And we should be chomping at the bit to get on board, they suggest. To support their belief that, as one author puts it, “Almost everybody is going to want to use it,” they cite the rise of stimulant and other pharmaceutical use on college campuses. (No, this is not an Onion piece.) A recent survey, they report, showed that nearly 7% of college students in the U.S. had taken prescription stimulants for academic purposes. (Hmmm. Would I be a total cynic to wonder how many of these students took it in order to get their studying done without having to curtail their “socialization” activities? Pessimistic misanthrope, I am, for assuming anything but the most noble motivations in our young people.)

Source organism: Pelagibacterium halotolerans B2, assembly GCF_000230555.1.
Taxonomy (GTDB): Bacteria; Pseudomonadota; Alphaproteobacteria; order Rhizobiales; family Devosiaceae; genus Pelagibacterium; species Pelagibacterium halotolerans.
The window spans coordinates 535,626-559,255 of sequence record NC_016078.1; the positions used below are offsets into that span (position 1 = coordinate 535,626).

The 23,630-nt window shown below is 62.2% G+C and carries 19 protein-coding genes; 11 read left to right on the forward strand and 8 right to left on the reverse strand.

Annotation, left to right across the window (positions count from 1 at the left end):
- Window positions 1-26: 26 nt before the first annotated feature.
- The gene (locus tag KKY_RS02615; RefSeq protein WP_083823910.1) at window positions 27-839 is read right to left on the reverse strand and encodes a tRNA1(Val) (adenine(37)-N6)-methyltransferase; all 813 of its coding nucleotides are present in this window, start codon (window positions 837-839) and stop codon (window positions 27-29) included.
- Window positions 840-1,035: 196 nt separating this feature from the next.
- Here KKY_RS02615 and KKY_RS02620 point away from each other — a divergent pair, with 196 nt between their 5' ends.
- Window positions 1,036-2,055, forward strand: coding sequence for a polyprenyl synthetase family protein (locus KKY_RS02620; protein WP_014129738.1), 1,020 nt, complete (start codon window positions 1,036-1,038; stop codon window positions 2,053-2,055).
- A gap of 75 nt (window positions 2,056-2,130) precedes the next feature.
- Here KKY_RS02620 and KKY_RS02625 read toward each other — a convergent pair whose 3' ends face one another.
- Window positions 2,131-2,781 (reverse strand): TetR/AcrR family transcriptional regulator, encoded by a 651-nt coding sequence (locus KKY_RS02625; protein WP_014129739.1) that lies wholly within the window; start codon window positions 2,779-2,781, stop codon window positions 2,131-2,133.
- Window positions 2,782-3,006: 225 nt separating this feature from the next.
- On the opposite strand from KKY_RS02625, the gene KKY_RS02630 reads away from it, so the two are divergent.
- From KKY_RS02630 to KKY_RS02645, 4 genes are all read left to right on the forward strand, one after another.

But I digress… The authors, in their infinite wisdom, offer what I’ll call academic lip service to “managing risks” by acknowledging three “concerns” for the use of these drugs by healthy individuals. Safety, they say, is of concern. (Gee, really?) Aricept has, for example, been shown to offer benefit within a reasonable harm ratio for Alzheimer’s. However, that benefit/harm ratio will be different, they admit, for sheer beefing of the brain. Side effects for Aricept include seizures, heart arrhythmia, slowed heartbeat, arthritis, fainting and respiratory problems. Stimulants like Ritalin? Side effects include addiction, depression, anxiety, aggression, heart palpitations, heart failure, suicidal thoughts or behavior. (I wonder what exactly they would deem an “acceptable” risk for the benefit of a slightly enhanced memory or extra bit of concentration….) And, as they mention in their ethical discussion of children’s safety, there’s the rather inconvenient and unpleasant burden of not ever being able to filter or forget.